Desolate Review – A Carefully Crafted & Unique Horror Gem

Desolate             
Nearga/HyTrain Digital

Yeah, we all know that survival games are a dime-a-dozen these days. Survival (and survival horror) fans are pretty much being spoiled right now with all of the options on the video gaming market. We’ve got everything from straight survival titles, such as The Long Dark, to more PvP-oriented fare like the infamous Rust and Ark: Survival Evolved. And then there’s the immensely popular survival horror subgenre, which features all kinds of creepy goodness such as Remothered: Tormented Fathers, Visage, and many, many others.

Indie game developers Nearga has recently thrown their project, titled Desolate, into the midst of this cavalcade of offerings. The backstory is an intriguing one, and revolves around a mysterious island called Granichny.

Something bad…no, very bad, happened on Granichny Island. A murky corporation has been carrying out all kinds of diabolical experiments on the shadowy isle, and now they want so-called “Volunteers,” many who have never held weapons in their lives, to investigate what went wrong.

Up to four players can take the role of these Volunteers and are tasked with gathering clues on Granichny Island in order to piece together why the place suddenly went dark. Dark is the operative word here because when you start off, you’ll find yourself on the edge of the island surrounded by almost total darkness. From there, like many survival games, you’ll have to scrounge around for resources such as food, water, weapons, and various crafting materials.

My first play-through involved spawning in on a beach, creeping around in the darkness through some woods (utilizing the game’s excellent stealth mechanics), and slowly moving into a warehouse district. Suddenly, I heard some snarling noises and spied a large, many-toothed wolf-like creature pacing around nearby.

I swiftly ducked into a warehouse in order to hide, but that’s when I heard someone gibbering to themselves and made out the silhouette of a man within the warehouse’s darkness. He spotted me and began running straight at me, which in turn caused me to bolt out of the warehouse and back into the forest. After losing the possessed chap from my tail, I came across a two-story cabin amongst the dimness of the trees.

I thought to myself: “Great, I’ll just cool my heels in this joint for a bit, and figure out my next move.” Just as I approached the front door of the place, I heard a little girl’s giggles, and the dark shape of a child hovering above the door flashed in front of me. Within seconds I had turned Desolate off.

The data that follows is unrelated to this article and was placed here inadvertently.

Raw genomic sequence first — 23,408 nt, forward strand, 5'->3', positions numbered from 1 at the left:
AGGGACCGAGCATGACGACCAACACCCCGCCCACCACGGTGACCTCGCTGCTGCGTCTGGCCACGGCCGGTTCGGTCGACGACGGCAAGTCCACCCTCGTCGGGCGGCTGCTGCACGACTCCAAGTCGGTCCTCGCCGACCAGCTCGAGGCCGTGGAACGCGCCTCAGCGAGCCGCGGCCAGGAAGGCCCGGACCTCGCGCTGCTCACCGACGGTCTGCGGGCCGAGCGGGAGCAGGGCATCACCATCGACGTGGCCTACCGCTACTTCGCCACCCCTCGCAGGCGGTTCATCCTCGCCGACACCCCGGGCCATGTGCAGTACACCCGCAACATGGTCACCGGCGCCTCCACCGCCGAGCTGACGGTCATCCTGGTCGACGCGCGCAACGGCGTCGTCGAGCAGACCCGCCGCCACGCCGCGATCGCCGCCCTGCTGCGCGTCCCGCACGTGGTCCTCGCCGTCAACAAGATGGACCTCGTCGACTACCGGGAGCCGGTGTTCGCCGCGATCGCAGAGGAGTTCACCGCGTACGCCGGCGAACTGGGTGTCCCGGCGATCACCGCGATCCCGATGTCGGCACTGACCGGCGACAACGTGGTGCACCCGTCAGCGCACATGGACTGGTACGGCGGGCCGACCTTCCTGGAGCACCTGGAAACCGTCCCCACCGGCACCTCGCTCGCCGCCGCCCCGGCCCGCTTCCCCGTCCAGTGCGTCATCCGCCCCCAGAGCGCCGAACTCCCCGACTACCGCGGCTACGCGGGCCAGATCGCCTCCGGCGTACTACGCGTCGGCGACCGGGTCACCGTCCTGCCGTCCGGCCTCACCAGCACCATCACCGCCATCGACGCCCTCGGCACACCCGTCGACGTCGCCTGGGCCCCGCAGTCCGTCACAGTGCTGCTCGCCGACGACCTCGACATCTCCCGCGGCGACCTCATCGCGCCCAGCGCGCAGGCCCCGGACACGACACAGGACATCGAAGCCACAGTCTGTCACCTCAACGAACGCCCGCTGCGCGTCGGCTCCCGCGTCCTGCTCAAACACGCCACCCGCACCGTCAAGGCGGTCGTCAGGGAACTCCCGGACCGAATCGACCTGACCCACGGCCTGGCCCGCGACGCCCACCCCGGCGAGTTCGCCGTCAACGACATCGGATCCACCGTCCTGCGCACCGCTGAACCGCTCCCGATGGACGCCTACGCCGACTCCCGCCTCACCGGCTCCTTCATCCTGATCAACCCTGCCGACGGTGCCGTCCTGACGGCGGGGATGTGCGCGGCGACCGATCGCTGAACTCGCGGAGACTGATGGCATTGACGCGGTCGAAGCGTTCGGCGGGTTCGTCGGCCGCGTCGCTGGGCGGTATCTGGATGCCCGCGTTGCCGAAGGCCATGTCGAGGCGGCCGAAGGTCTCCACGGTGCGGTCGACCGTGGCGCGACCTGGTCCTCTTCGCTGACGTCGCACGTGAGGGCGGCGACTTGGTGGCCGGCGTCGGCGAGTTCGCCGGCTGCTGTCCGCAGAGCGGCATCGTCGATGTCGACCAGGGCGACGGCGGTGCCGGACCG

What I am trying to explain here is that there is something that makes Desolate much different from other survival horror fare that I’ve played. In other games of this sort, I’m used to encountering a bunch of zombies, which are by now pretty tired and hackneyed. If not that, then some Hills Have Eyes-type of weirdo-family, a devil-worshiping cult, or a not-too-abandoned insane asylum.

Desolate differentiates itself by having a decidedly Lovecraftian vibe combined with elements of psychological and supernatural horror. Therefore, you’ll encounter ghostly orbs which crackle with energy, deformed monstrosities with multitudes of tentacles, evil spirits, and beastly creatures that have been experimented on and somehow escaped their captivity. Simply put: Desolate features a real cornucopia of horror.

Another thing that sets Desolate apart is its phenomenal sound design. If you’re wearing a pair of good headphones (recommended), you can hear all sorts of creaks and groans coming from your surroundings. When you begin to veer a little too close to one of the island’s denizens, you’ll not only hear what direction they’re in but also little details about what to expect.

For instance, when I heard heavy footfalls I could usually expect to turn and see some sort of lumbering beast nearby. However, if there were some low mutterings that sounded like they were coming from something demonic, I’d expect a possessed human or evil spirit. It’s the little things like these that can cause a chill to run up and down your spine with anticipation and fear.

In all, Desolate is a fantastically horrific addition to the survival horror genre. It combines great pacing, interesting and unique foes, stellar sound design, and some seriously creepy environments. Any fan of horror should definitely pick this title up. Just make sure you go to the bathroom before you do.

 

SCORE: 83%

Desolate features pretty great graphics that make its survival horror gameplay truly shine. However, you want to have a pretty beefy gaming PC or gaming laptop in order to play it at a decent framerate. So, you may just want to invest in a decent gaming rig:

 

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